In Studio go to Create impulse, then click on Add a processing block and choose Spectral Analysis. Next click on Add a learning block and choose Classification and then finally click Save impulse.

Configuring the Spectral Analysis block

To configure your signal processing block, click Spectral features in the menu on the left. This will show you the raw data on top of the screen (you can select other files via the drop down menu), and the processed features on the right.

Click Save parameters. This will send you to the 'Feature generation' screen.

Click Generate features to start the process.

Afterwards the 'Feature explorer' will load. This is a plot of all the extracted features against all the generated windows. You can use this graph to compare your complete data set. A good rule of thumb is that if you can visually separate the data on a number of axes, then the machine learning model will be able to do so as well.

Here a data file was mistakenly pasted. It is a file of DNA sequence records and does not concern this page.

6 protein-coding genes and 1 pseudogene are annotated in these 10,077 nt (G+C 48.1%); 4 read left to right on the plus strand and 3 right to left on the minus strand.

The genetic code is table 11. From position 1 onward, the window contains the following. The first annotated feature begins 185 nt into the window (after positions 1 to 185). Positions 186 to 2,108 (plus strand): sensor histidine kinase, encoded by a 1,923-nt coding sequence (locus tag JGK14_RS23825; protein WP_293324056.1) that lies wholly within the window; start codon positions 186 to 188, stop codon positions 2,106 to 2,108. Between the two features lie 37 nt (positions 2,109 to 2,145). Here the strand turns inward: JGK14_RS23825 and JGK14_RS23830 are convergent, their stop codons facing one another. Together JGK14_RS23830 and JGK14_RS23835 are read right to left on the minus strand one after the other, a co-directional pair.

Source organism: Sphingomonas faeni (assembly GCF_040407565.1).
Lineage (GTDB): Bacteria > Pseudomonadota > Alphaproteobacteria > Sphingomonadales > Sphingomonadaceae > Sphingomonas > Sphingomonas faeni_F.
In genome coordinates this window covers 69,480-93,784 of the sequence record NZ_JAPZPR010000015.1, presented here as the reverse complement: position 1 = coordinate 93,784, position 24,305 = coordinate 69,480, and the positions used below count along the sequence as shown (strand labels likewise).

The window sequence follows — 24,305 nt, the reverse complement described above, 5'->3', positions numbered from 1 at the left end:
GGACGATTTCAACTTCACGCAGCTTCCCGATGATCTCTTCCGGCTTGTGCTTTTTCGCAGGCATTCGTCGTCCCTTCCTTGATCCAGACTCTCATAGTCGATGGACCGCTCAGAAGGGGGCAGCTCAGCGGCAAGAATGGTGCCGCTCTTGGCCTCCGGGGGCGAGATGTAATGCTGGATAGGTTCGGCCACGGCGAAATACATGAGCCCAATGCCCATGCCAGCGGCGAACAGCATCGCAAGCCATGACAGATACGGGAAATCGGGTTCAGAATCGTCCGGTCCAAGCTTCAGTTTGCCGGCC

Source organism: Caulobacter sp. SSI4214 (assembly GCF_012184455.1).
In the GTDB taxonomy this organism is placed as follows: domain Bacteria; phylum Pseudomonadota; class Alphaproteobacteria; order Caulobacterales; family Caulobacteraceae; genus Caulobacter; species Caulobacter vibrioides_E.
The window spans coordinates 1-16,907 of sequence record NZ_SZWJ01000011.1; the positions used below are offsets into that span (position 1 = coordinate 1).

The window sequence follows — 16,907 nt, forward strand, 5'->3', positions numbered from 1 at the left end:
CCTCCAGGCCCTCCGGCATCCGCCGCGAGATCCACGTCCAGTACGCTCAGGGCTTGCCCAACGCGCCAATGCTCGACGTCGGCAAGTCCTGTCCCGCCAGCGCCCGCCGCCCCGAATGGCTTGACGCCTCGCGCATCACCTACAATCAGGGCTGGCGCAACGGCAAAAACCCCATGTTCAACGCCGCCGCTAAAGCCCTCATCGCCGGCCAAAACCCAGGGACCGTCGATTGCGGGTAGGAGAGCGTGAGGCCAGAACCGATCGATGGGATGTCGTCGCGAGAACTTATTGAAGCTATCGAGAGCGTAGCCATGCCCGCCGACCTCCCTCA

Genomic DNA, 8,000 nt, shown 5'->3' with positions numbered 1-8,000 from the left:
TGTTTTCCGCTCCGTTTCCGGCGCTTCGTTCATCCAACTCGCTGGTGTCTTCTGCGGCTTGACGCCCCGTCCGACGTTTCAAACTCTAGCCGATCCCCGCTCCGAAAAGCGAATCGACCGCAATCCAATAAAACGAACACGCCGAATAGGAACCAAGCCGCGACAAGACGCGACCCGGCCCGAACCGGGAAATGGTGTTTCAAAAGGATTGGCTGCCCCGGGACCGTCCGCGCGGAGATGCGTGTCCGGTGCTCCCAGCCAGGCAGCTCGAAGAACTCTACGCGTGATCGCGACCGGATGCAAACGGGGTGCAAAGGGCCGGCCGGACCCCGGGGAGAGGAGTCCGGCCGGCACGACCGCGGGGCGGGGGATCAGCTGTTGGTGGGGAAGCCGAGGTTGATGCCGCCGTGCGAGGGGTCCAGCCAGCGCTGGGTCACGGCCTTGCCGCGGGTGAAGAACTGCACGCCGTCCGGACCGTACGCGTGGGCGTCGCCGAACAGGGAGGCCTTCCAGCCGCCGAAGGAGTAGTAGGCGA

Configuring the neural network

With all data processed it's time to start training a neural network. Neural networks are algorithms, modeled loosely after the human brain, that can learn to recognize patterns that appear in their training data. The network that we're training here will take the processing block features as an input, and try to map this to one of the possible classes.

Click on Classifier in the left hand menu.

With everything in place, click Start training.

Congratulations, you've trained a neural network with Edge Impulse and ready to deploy on Syntiant hardware! But what do all these numbers mean?